Winter Time Driving

December is finally here and it’s only a matter of time now before the frost really sets in and snow blankets the UK. Which is all very well for those of us that can stay tucked up inside, but how confident are you when it comes to venturing out in the car in such unpredictable conditions? We’ve put together a few tips to help you tackle the treacherous elements this winter...

Driving in Ice

Ice is one of the most dangerous and unpredictable of all the elements when it comes to driving. Black ice can be a nightmare as it’s virtually invisible and as a result many motorists don’t realise and therefore don’t adjust their speeds as a result.

  • Only venture out if you feel the journey is absolutely necessary. If driving does prove to be difficult, turn back or leave your car in a safe place and turn back on foot.
  • Make sure all your windows are completely clear before you set off on your journey.
  • Leave up to ten times the normal gap between your car and the vehicle in front. Ice can make cars move in all sorts of unpredictable directions and at unpredictable speeds.
  • If you feel your car beginning to skid, try to steer into it gently e.g. if the rear of the car slides to the right, steer to the right. Don’t press the brakes and don’t take your hands off the steering wheel.
  • Operate the brakes, accelerator and even the steering wheel very slowly and cautiously.
  • A higher gear may be better to aid tyre grip if driving on packed ice.

Driving in Snow

Many motorists consider winter tyres for seasonal use, but there’s much more in the way of preparation you can bear in mind when driving in the snow. Make sure you leave more time for your journey, remove all snow from your car before setting off and make sure you prepare for every eventuality. A shovel, scraper, blanket, phone charger, water torch and snacks are just some of the items recommended to have in your car during the winter months.

  • When you eventually do hit the road, make sure you accelerate gently and use low revs.
  • Drive in as high a gear as possible – you might need to pull off in second gear to avoid wheel slip.
  • Steer into a skid gently e.g. if the rear of the car slides to the left, steer to the left. As per driving on ice, don’t brake or take your hands off the steering wheel.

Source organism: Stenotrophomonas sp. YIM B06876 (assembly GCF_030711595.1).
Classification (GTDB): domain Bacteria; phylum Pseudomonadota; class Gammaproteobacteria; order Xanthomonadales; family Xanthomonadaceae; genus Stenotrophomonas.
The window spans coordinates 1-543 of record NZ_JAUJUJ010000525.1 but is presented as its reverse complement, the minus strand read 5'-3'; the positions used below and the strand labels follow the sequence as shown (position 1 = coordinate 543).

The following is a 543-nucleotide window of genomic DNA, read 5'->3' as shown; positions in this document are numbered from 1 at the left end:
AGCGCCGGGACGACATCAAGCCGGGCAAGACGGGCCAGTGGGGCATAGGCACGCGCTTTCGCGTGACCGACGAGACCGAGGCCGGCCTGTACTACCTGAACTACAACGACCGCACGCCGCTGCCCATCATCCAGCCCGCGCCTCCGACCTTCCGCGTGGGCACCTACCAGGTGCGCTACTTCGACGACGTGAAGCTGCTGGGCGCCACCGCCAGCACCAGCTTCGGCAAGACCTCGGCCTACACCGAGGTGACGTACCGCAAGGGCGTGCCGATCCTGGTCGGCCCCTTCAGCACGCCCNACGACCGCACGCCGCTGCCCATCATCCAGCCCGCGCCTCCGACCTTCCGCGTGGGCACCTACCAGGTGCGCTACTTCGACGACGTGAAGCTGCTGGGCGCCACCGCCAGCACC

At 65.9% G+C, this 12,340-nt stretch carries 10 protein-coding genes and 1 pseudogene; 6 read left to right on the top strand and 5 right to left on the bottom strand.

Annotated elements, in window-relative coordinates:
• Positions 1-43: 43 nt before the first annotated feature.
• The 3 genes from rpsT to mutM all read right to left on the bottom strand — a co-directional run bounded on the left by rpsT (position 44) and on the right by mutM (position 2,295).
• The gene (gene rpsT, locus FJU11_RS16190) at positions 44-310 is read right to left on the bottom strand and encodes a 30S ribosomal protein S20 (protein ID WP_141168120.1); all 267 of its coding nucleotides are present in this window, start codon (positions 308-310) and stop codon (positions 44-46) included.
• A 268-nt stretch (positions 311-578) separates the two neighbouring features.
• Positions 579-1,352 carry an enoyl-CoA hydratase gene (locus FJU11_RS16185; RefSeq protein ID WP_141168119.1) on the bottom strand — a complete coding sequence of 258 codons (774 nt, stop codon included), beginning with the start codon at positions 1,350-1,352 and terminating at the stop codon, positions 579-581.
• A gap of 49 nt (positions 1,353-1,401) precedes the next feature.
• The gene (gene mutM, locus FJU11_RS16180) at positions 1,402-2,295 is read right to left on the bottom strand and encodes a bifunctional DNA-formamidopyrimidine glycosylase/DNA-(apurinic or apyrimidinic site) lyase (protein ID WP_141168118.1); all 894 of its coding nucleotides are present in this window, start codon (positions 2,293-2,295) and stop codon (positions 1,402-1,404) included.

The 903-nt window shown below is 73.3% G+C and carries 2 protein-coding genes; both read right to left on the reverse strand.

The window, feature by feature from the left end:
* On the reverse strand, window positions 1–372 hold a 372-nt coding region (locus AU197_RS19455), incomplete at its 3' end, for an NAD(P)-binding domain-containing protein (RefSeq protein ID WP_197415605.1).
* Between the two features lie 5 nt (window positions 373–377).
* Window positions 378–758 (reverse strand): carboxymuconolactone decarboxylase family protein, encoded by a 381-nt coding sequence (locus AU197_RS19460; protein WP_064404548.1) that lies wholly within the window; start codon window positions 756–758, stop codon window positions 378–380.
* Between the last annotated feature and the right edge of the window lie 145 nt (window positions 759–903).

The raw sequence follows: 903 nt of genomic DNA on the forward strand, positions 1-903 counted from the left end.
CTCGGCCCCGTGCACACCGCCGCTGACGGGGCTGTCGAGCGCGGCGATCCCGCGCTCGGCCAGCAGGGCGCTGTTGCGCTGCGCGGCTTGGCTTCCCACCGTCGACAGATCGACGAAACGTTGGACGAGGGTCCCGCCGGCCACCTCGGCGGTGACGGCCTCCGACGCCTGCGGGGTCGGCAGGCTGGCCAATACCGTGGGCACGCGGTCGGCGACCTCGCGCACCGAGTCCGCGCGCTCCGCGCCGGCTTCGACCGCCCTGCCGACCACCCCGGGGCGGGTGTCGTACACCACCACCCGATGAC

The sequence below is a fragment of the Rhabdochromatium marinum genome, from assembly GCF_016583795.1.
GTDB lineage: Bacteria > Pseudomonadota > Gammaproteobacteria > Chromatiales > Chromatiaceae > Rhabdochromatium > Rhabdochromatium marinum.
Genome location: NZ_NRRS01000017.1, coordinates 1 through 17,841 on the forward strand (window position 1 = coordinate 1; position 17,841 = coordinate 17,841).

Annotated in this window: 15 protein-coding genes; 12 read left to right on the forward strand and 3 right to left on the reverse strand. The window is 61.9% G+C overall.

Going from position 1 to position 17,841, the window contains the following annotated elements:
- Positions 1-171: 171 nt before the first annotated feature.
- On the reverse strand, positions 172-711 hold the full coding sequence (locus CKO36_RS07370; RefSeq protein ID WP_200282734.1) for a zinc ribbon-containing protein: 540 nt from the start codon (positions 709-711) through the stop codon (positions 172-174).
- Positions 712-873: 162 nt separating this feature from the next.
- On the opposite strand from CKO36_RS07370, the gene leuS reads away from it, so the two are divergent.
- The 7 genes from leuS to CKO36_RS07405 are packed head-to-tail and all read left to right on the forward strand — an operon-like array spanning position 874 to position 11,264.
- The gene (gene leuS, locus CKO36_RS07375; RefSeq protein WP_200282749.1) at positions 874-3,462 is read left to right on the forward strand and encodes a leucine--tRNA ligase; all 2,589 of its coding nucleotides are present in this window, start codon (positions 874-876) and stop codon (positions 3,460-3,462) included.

• Leave a much bigger gap in between you and the vehicle in front.
  • If the road has not been gritted, be wary of driving in other wheel tracks as compressed snow can be very slippery.
  • Keep your speed low and give plenty of time for stopping and steering.
  • A pair of sunglasses can sometimes be necessary in the bright glare of a very snowy road.

Driving in Heavy Rain and Flooding

Many wet weather accidents and flood related car breakdowns car be easily avoided. Cars are not fully waterproof and deep water can cause multiple problems. Many insurance companies will not foot the bill of engine flooding if drivers have not been sensible in their driving decisions.undefined

  • Plan your journey in good time and in advance. Avoid areas that are likely to be flooded and if the forecast predicts more rain before or during your journey, make sure you choose the most sensible route, even if it takes you more time.
  • Use dipped headlights so other drivers can see you. Heavy rain in daylight hours can impair vision drastically. Don’t use fog lights as they can mask your brake lights and even daze drivers behind you.
  • Remember the two second rule – make sure you leave plenty of space between you and the car in front.
  • Watch out for large or fast moving vehicles which will cause large amounts of spray. Don’t sit behind such a vehicle for long periods as your visibility will be impaired for no reason.
  • If you break down in the rain, avoid opening the bonnet. You don’t want any electrics to get wet.
  • Don’t drive through large bodies of standing water, you don’t know how deep they will be and such a decision could be a big regret. Find another route and avoid the risk.
  • Avoid driving too fast through standing water. Your tyres are likely to lose contact with the road. If your steering feels slight then you could be aquaplaning. Gain control again by easing off the accelerator to reduce speed until you feel in control again.

Stay safe and drive sensibly this winter. If you have any concerns over the effects of the elements on your car this winter, find your nearest Setyres branch, and call our friendly staff with any concerns you might have. 


* Image: Advice from the AA Flood and Rescue Team 


Posted on: 09/12/2014

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